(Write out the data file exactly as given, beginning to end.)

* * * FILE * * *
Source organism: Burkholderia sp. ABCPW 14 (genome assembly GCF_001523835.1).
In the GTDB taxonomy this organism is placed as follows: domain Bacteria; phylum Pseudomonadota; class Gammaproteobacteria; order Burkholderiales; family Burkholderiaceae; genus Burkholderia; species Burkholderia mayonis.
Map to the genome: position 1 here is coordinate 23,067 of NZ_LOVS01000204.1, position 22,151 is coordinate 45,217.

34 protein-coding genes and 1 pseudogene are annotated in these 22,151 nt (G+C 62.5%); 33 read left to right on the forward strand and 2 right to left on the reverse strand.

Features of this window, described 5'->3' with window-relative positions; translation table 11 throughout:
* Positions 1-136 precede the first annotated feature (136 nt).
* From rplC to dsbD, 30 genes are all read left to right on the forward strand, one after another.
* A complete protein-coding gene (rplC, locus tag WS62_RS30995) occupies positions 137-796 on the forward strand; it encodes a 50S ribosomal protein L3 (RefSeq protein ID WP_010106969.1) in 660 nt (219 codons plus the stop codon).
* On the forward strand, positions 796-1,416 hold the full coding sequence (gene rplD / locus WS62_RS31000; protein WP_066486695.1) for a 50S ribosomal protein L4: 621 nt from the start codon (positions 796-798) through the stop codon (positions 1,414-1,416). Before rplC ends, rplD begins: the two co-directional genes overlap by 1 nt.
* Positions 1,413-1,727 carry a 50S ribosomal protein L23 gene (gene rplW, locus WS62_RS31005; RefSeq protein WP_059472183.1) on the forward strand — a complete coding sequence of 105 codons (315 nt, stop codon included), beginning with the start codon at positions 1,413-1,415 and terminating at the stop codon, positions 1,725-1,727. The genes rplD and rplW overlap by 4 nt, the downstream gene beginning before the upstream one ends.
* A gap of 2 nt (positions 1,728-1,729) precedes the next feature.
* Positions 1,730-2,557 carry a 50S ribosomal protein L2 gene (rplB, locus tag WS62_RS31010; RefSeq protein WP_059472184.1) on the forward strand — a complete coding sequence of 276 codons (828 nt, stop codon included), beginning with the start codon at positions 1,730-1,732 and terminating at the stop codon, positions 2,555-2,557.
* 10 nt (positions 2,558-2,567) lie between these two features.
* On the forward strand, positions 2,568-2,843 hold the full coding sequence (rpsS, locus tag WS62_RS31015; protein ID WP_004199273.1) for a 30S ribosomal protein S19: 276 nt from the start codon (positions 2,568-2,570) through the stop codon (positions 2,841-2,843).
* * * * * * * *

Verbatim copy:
Source organism: Burkholderia sp. ABCPW 14 (genome assembly GCF_001523835.1).
In the GTDB taxonomy this organism is placed as follows: domain Bacteria; phylum Pseudomonadota; class Gammaproteobacteria; order Burkholderiales; family Burkholderiaceae; genus Burkholderia; species Burkholderia mayonis.
Map to the genome: position 1 here is coordinate 23,067 of NZ_LOVS01000204.1, position 22,151 is coordinate 45,217.

34 protein-coding genes and 1 pseudogene are annotated in these 22,151 nt (G+C 62.5%); 33 read left to right on the forward strand and 2 right to left on the reverse strand.

Features of this window, described 5'->3' with window-relative positions; translation table 11 throughout:
* Positions 1-136 precede the first annotated feature (136 nt).
* From rplC to dsbD, 30 genes are all read left to right on the forward strand, one after another.
* A complete protein-coding gene (rplC, locus tag WS62_RS30995) occupies positions 137-796 on the forward strand; it encodes a 50S ribosomal protein L3 (RefSeq protein ID WP_010106969.1) in 660 nt (219 codons plus the stop codon).
* On the forward strand, positions 796-1,416 hold the full coding sequence (gene rplD / locus WS62_RS31000; protein WP_066486695.1) for a 50S ribosomal protein L4: 621 nt from the start codon (positions 796-798) through the stop codon (positions 1,414-1,416). Before rplC ends, rplD begins: the two co-directional genes overlap by 1 nt.
* Positions 1,413-1,727 carry a 50S ribosomal protein L23 gene (gene rplW, locus WS62_RS31005; RefSeq protein WP_059472183.1) on the forward strand — a complete coding sequence of 105 codons (315 nt, stop codon included), beginning with the start codon at positions 1,413-1,415 and terminating at the stop codon, positions 1,725-1,727. The genes rplD and rplW overlap by 4 nt, the downstream gene beginning before the upstream one ends.
* A gap of 2 nt (positions 1,728-1,729) precedes the next feature.
* Positions 1,730-2,557 carry a 50S ribosomal protein L2 gene (rplB, locus tag WS62_RS31010; RefSeq protein WP_059472184.1) on the forward strand — a complete coding sequence of 276 codons (828 nt, stop codon included), beginning with the start codon at positions 1,730-1,732 and terminating at the stop codon, positions 2,555-2,557.
* 10 nt (positions 2,558-2,567) lie between these two features.
* On the forward strand, positions 2,568-2,843 hold the full coding sequence (rpsS, locus tag WS62_RS31015; protein ID WP_004199273.1) for a 30S ribosomal protein S19: 276 nt from the start codon (positions 2,568-2,570) through the stop codon (positions 2,841-2,843).